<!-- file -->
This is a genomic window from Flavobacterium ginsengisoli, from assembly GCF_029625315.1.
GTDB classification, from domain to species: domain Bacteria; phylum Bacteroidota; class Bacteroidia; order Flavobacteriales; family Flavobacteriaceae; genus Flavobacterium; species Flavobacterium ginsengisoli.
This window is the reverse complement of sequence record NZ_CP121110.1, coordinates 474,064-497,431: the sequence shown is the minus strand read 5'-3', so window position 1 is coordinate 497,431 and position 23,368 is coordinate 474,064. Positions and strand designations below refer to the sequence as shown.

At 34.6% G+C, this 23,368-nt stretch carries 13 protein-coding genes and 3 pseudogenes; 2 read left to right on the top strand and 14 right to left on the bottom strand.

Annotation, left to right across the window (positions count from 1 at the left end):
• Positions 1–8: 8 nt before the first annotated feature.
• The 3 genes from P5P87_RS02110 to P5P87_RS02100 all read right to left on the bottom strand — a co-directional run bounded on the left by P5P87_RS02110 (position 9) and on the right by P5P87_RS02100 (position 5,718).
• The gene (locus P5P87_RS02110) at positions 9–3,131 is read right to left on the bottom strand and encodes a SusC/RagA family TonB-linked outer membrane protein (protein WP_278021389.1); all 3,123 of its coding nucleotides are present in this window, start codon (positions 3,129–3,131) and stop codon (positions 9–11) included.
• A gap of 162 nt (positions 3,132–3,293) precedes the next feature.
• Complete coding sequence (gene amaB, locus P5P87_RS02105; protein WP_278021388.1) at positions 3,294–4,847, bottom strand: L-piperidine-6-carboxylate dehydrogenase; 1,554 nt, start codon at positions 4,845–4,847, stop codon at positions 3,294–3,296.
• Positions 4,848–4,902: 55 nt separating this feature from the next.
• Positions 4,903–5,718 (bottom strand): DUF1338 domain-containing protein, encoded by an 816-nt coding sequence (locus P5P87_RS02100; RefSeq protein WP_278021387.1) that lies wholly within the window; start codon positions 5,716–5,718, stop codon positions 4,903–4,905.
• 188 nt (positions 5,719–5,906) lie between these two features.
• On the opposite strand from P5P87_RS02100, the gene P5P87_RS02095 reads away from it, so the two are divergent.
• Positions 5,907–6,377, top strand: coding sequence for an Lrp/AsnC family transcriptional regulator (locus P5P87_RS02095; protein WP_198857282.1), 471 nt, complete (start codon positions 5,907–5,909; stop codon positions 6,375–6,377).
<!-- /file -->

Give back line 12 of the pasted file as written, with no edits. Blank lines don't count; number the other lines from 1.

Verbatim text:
• Positions 4,903–5,718 (bottom strand): DUF1338 domain-containing protein, encoded by an 816-nt coding sequence (locus P5P87_RS02100; RefSeq protein WP_278021387.1) that lies wholly within the window; start codon positions 5,716–5,718, stop codon positions 4,903–4,905.